Charts, maps, and statistics helped stop gerrymandering in Pennsylvania

Issie Lapowsky for Wired:

The change that’s already come to Pennsylvania may not have been possible without the research Kennedy and three other expert witnesses brought to light. They took the stand with a range of analyses, some based in complex quantitative theory, others, like Kennedy’s, based in pure cartography. But they all reached the same conclusion: Pennsylvania’s map had been so aggressively gerrymandered for partisan purposes that it silenced the voices of Democratic voters in the state. Here’s how each came to that conclusion—and managed to convince the court.

This is a great story of visualization and data put to use for a greater good. The analyses solidify the points, and the charts drive them home.

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How to Get Excited About Standard Datasets

It can be hard to get excited about the standard datasets that we keep using to show how visualization and statistics work. But if that's the case for you, it's not the datasets's fault, it's you! Here’s how to keep that spark going!


What could be more interesting than cars? I mean, come on – they’re cars! And I’m not talking about boring Priuses or self-driving cars or any of that newfangled stuff. No, these are from the time when cars were still cars: the 1970s and early 80s. That’s what the cars dataset is all about (there are, it turns out, lots of car-related datasets, but there’s only one true cars). Real cars. Manly cars.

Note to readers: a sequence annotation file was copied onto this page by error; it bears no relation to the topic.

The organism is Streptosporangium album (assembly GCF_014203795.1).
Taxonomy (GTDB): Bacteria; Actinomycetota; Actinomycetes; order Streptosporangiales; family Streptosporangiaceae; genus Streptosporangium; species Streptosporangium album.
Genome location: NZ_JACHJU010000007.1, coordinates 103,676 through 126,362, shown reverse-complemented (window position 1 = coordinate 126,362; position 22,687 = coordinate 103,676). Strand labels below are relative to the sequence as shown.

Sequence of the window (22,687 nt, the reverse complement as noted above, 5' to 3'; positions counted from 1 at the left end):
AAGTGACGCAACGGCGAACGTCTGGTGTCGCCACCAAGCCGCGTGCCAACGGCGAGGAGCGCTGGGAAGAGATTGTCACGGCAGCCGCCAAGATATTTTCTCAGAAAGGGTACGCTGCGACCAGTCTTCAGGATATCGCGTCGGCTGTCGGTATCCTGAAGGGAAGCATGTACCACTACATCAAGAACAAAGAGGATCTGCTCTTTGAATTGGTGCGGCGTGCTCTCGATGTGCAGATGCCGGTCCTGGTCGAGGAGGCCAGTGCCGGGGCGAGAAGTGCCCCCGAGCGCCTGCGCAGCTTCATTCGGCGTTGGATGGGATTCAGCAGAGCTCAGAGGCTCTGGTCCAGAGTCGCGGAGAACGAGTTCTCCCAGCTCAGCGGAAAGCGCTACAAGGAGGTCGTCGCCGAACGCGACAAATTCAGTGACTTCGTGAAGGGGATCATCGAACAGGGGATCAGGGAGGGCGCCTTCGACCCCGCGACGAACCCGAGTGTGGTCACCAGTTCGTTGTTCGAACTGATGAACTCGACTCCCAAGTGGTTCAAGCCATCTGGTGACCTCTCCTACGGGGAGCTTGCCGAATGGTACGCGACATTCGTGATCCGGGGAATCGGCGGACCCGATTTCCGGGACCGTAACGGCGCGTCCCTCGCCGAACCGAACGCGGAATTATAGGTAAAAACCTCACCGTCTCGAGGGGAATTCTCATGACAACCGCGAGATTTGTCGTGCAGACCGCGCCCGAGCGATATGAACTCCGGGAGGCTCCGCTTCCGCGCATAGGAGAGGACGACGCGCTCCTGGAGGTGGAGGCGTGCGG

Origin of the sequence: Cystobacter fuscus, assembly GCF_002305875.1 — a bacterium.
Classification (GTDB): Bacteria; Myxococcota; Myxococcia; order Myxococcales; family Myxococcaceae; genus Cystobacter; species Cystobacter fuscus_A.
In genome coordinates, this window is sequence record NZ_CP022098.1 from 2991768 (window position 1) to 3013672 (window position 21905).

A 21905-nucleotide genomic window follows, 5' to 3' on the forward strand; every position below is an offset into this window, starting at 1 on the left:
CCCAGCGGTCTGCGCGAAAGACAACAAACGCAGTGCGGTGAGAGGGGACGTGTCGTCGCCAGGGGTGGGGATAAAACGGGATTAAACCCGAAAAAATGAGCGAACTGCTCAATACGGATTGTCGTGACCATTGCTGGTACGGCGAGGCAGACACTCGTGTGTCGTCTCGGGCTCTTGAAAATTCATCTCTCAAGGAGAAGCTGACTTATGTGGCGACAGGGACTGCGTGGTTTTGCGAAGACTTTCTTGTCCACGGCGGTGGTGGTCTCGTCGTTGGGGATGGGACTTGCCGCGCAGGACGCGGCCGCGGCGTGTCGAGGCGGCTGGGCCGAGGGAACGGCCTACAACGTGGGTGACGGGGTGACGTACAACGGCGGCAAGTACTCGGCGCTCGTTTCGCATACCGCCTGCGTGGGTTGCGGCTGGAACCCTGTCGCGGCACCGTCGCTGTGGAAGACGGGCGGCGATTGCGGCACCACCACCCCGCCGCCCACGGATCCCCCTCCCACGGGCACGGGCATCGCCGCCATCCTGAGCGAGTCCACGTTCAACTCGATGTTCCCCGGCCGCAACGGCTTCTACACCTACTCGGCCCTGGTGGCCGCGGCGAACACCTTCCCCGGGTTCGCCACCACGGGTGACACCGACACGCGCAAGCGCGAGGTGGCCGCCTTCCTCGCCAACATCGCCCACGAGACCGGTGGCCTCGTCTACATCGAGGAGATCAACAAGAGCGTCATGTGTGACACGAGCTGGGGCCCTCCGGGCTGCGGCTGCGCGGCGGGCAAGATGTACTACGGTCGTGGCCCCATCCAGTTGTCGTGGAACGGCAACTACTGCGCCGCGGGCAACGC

So yeah, cars. Like, from the 1970s. Look at them! All those cylinders (whatever those are)! Four and six and even eight cylinders! Crazy! Also weight and mileage and stuff. Who knew they had those in the 70s?

You can learn fascinating things, like that heavier cars have lower mileage – who knew? Or that more cylinders mean lower mileage. I know, somebody should really tell those car makers about that. Even acceleration is correlated with weight, you can’t make this stuff up!

Cars just never get old. I mean, cars. Who doesn’t love cars? Cars, cars, cars…


If the cars dataset seems a bit dated, surely the iris data will answer your burning questions. Who hasn’t stared at an iris plant and gone crazy trying to decide whether it’s an iris setosa, versicolor, or maybe even virginica? It’s the stuff that keeps you up at night for days at a time.

Luckily, the iris dataset makes that super easy. All you have to do is measure the length and width of your particular iris’s petal and sepal, and you’re ready to rock! What’s that, you still can’t decide because the classes overlap? Well, but at least now you have data!